Antibodies to Ro and La.Ann Med Interne (Paris). 1998 Feb; 149(1):34-41.AM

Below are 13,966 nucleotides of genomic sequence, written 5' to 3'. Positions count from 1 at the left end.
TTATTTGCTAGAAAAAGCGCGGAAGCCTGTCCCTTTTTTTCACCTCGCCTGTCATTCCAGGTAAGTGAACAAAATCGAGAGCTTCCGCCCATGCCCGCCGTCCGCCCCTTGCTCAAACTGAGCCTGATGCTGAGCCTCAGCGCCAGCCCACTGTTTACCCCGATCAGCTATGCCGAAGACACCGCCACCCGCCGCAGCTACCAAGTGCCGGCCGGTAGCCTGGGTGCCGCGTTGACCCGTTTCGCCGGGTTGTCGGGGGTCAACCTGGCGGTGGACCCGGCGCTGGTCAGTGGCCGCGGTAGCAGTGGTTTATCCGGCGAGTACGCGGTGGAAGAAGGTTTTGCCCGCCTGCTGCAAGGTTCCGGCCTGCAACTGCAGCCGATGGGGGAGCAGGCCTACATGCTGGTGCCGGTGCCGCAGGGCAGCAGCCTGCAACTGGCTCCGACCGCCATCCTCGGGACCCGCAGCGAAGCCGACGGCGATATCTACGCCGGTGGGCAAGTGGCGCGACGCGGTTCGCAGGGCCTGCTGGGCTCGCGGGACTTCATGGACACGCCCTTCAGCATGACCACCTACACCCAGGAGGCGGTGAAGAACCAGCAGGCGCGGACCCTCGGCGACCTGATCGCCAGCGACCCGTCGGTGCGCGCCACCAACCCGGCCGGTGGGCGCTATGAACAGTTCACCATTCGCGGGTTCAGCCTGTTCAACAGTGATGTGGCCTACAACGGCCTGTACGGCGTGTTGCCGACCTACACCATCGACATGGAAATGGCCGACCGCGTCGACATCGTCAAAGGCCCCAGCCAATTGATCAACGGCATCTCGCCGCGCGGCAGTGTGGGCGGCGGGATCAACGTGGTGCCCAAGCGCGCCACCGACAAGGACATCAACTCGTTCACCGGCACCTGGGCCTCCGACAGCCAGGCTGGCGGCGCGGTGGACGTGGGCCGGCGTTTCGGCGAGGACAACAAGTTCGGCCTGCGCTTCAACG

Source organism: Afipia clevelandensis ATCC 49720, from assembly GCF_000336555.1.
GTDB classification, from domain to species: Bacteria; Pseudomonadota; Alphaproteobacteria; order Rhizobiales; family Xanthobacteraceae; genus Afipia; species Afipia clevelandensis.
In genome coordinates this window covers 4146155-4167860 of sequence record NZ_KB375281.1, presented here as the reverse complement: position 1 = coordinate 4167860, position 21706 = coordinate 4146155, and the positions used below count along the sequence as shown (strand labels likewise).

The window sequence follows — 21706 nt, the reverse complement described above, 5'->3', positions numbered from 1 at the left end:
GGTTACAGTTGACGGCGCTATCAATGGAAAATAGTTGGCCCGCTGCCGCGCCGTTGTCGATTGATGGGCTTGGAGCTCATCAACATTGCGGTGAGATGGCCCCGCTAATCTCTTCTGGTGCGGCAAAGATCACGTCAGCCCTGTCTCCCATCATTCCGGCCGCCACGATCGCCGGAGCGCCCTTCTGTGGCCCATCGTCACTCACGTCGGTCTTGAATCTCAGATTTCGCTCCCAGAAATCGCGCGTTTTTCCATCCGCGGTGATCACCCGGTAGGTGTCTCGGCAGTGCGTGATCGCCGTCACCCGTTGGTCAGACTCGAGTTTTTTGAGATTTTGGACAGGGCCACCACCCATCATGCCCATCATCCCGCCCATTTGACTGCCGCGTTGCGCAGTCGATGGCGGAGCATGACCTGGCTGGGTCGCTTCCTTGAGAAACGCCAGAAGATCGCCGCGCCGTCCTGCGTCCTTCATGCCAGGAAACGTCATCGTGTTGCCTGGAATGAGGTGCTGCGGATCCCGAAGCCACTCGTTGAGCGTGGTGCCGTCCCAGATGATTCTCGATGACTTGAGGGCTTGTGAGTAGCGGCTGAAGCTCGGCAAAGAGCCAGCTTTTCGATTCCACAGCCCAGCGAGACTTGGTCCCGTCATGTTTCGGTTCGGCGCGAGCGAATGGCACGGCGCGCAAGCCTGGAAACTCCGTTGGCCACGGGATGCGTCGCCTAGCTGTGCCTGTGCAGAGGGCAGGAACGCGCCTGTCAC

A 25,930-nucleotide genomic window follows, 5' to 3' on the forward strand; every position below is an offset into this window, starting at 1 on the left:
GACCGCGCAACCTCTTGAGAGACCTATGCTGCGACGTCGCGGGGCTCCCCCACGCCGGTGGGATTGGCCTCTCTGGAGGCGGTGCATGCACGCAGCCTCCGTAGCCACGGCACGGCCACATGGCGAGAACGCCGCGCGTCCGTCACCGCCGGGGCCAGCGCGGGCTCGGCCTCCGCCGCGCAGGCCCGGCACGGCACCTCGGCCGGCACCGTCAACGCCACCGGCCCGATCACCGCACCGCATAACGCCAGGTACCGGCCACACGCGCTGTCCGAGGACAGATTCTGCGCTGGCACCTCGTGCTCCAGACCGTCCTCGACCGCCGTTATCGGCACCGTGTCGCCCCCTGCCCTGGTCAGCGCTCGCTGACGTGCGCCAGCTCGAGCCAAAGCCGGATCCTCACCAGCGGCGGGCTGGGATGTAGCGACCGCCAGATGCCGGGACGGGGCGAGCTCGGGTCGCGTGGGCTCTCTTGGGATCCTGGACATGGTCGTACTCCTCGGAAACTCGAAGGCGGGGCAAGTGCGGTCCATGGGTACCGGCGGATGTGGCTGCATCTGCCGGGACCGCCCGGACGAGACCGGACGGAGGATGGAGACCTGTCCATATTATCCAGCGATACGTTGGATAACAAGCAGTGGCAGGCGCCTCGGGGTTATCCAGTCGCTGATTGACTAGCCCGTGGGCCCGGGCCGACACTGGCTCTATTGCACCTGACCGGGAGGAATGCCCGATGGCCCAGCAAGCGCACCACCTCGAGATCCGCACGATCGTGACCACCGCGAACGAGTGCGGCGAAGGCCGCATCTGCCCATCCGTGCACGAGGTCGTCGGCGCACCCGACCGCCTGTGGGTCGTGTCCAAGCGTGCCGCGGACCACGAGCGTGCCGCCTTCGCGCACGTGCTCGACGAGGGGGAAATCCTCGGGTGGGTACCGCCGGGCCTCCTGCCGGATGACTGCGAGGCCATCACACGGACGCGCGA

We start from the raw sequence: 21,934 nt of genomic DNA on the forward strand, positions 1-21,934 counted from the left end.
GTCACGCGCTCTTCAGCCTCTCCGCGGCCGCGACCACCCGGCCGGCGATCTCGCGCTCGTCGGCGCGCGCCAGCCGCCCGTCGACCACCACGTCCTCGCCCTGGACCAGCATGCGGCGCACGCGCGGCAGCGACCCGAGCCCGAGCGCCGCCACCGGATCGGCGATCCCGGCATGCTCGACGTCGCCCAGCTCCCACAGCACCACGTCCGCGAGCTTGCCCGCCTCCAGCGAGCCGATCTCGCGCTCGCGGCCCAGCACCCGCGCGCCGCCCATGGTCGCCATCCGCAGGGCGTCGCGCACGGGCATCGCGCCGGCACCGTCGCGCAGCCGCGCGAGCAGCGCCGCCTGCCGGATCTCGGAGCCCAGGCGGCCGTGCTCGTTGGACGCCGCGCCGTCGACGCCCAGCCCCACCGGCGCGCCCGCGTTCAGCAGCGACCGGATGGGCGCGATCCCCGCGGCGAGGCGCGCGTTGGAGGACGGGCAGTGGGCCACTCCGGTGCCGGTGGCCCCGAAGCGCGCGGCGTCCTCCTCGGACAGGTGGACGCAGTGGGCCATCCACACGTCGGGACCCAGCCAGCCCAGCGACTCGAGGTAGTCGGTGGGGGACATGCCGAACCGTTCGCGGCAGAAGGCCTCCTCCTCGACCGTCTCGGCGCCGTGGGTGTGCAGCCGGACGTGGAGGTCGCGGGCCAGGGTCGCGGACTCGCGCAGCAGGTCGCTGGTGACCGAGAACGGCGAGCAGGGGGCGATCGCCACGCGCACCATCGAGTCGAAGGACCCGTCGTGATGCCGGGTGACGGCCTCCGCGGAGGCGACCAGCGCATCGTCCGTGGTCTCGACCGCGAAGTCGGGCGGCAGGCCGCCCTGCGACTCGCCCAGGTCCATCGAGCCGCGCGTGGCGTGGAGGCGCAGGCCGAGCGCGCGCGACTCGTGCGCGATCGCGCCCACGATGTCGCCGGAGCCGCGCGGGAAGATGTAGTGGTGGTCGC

Precipitating antibodies to Ro and La occur in a subset of patients with systemic lupus erythematosus (SLE) constituting just under 50 and 20% respectively of the total spectrum. These precipitating autoantibodies are even more prevalent in primary Sjögren's syndrome (SS) occurring in 60-80% (anti-Ro) and 40-60% (anti-La) of that disease. Patients with an overlap of SLE and SS virtually all possess both anti-Ro and anti-La. These autoantibodies appear years before the appearance of clinical disease as evidenced by the behavior of women who possess them and herald this presence by having children born with the manifestations of neonatal lupus, principally a characteristic lupus dermatitis or complete congenital heart block. The close association of several clinical manifestations involving the skin, lung, and blood elements suggests a pathogenic role for these autoantibodies in disease expression. The elucidation of these relationships should greatly improve our understanding of the etiopathogenesis of both SLE and SS.